UNC Asheville offers free Concerts on the Quad, every Monday from June 15 through July 13. They start at 7pm and last about 2 hours. Concerts are completely FREE and open to the public and always family-friendly! Sorry, no pets allowed. Rain location: Lipinsky Auditorium. For details, visit http://www. unca.edu/summerquad/

Shakespeare in the Park

The Montford Park Players free summer/fall season will begin June 5 with A Midsummer Night's Dream, followed by Cymbeline (July 10 through 25), Taming of the Shrew (July 31 through August 23), and Macbeth (September 11 through October 4). Of course, The Asheville Shakesperience Company will return throughout the summer with a completely new repertoire of Shakespeare's Best! Details at www.montfordparkplayers.org

Visit our other National Park - The Carl Sandburg House

The Carl Sandburg house in Flat Rock offers fun for the whole family. You can hike, picnic, or just enjoy the scenery on this historic property. History and poetry buffs will want to take a guided tour of the Sandburg house. Kids will enjoy the barn, featuring Mrs. Sandburg's historic goat herd.

June 17 through August 15, catch the Sandburg Summer Stage Performances: From 10:15 - 10:45 am, apprentice actors from the Flat Rock Playhouse School of Drama perform 30 minute selections from Carl Sandburg's Rootabaga Stories and Lincoln Biography. These toe-tapping performances are fun for all ages. The Rootabaga Stories are performed Thursday and Saturday. Sandburg's Lincoln is performed Wednesday and Friday. There will be no performances the week of July 15. http://www.nps.gov/carl/planyourvisit/events.htm

Take a Hike

It's not summer in WNC without hiking in the woods. Asheville is surrounded by Pisgah National Forest, and the closest access - Bent Creek - is just south of our office. Smokey Mountain National Park is less than 1 hour away, as are Dupont State Park, Gorges State Park, and several others. Hiking is a free and healthy way to enjoy summer in our region. Hikes can be chosen for all ages and capabilities - be sure to consult a park ranger or a map before setting out. If you're new to hiking, consider joining a group or organized hike Always know your trails, and hike with a partner, plenty of water, and a map. For an on-line guidebook, visit http://www.hikewnc.info/besthikes/index.html or http://www.mountaintravelguide.com/North%20Carolina/NorthCarolinaHikingTrails.htm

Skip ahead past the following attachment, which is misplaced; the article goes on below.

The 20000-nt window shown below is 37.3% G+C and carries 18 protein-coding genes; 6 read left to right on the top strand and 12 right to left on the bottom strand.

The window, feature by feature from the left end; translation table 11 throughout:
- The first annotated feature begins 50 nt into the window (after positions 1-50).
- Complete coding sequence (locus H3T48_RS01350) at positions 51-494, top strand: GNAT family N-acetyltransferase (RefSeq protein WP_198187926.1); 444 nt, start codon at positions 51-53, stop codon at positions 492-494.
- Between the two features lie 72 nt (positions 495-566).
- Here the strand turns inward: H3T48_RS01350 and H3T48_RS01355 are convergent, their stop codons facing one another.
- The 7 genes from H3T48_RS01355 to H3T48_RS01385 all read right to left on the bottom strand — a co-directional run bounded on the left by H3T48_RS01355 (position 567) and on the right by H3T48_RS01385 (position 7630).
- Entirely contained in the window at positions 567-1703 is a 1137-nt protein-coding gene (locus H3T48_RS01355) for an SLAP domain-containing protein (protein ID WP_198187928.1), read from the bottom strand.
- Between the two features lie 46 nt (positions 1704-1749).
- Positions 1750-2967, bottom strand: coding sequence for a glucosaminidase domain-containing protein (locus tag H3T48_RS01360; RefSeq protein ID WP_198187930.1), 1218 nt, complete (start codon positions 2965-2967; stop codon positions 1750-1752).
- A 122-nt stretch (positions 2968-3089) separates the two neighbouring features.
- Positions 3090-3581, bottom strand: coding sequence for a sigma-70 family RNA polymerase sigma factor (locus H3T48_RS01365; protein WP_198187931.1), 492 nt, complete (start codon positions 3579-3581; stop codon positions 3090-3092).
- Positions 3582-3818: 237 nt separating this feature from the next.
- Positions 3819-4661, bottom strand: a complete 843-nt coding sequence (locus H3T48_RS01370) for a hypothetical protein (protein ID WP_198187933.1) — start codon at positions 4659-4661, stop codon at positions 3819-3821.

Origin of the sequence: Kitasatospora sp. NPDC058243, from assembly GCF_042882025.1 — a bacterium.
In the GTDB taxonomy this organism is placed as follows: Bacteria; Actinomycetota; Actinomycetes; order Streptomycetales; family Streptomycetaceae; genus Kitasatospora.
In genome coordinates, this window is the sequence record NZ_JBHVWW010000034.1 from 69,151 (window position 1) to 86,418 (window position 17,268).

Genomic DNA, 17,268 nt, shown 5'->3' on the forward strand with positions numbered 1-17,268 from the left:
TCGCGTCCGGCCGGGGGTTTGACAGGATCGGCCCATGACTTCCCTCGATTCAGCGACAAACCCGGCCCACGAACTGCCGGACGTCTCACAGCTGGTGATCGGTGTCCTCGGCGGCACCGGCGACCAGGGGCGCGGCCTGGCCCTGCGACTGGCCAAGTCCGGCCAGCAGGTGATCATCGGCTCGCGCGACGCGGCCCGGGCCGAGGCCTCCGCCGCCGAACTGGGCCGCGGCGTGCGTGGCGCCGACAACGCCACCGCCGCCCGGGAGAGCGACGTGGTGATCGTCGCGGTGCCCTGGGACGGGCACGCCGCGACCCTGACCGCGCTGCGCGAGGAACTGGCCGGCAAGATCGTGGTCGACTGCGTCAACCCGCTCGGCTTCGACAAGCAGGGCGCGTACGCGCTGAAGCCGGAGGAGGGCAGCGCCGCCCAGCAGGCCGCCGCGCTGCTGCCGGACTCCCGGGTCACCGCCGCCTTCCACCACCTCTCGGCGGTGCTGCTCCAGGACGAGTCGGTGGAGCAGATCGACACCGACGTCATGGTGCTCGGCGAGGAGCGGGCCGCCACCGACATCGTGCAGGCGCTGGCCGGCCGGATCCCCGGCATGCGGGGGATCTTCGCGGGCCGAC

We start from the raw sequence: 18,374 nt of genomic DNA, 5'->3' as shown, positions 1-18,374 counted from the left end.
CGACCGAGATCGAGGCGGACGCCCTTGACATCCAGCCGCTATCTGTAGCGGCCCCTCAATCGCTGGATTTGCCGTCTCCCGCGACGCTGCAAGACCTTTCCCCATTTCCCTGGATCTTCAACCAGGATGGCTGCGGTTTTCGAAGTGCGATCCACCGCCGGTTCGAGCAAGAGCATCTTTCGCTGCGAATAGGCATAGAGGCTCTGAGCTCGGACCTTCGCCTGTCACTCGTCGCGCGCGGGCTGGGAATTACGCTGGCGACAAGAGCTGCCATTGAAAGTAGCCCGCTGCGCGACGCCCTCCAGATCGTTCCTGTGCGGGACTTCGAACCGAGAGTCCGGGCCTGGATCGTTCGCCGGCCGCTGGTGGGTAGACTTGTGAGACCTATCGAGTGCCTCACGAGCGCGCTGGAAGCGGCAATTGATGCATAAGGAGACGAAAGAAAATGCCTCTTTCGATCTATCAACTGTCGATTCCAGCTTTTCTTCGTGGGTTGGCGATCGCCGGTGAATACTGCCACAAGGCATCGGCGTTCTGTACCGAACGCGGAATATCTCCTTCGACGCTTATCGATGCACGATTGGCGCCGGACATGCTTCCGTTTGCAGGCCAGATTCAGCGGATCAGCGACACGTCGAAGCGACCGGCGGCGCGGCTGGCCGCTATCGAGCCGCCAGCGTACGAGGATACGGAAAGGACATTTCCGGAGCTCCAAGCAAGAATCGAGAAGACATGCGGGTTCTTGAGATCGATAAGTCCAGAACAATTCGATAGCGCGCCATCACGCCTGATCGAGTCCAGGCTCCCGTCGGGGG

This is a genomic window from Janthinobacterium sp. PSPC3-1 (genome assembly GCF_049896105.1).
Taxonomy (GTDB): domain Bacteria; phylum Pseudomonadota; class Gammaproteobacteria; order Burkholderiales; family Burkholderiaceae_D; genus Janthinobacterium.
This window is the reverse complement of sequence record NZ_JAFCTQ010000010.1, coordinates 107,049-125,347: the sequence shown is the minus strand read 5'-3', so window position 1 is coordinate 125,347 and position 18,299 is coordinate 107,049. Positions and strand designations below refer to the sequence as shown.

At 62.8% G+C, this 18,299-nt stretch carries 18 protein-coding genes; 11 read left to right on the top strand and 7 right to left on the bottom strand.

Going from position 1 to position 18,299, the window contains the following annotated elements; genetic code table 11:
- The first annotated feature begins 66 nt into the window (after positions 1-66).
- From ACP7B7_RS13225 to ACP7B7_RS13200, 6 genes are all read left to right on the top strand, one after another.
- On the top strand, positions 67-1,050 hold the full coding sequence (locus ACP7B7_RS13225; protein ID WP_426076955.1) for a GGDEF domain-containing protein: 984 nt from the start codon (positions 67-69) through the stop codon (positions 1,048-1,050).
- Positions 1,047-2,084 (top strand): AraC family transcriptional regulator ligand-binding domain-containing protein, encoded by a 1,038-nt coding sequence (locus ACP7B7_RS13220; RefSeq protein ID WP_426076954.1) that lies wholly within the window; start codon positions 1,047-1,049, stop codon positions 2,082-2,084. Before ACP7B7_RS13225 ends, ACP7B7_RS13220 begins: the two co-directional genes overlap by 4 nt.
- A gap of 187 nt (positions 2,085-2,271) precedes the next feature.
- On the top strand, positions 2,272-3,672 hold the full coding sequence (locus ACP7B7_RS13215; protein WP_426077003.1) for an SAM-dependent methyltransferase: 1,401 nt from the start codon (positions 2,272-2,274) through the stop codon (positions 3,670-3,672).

Visit a Waterfall

WNC is the the land of waterfalls, and our wet summer has made them better than ever. Experiencing our waterfalls is perhaps the most refreshing way to enjoy your summer. You can choose from road-side attractions, to remote and difficult hikes. No matter which you choose, be safe - never climb on waterfalls or walk in the water above them. Here's a list of some of the best waterfall hikes in the area: http://www.romanticasheville.com/waterfalls.htm

More ...

These suggestion and many more are available on the website http://www.romanticasheville.com/outings.html

Swine Flu

Swine Flu (H1N1) is now becoming common in WNC, and pandemic in the world. The illness is more common among the under-40 age group, and most deaths have been in this age group. We have seen several outbreaks in summer-camp children, due to travelling and living in close quarters. Swine Flu has not slowed down for the summer months, as has the seasonal flu. Therefore, if you have a high fever, cough, fatigue, and muscle aches, there is a good chance you have Swine Flu. If you have these symptoms, please isolate yourself from others, and seek medical attention.

What is swine flu?

Swine Influenza (swine flu) is a respiratory disease of pigs caused by type A influenza viruses that causes regular outbreaks in pigs. People do not normally get swine flu, but human infections can and do happen. Occasionally the swine flu virus mutates in a way that allows it to be transmitted from person to person.

Are there human infections with swine flu in the U.S.?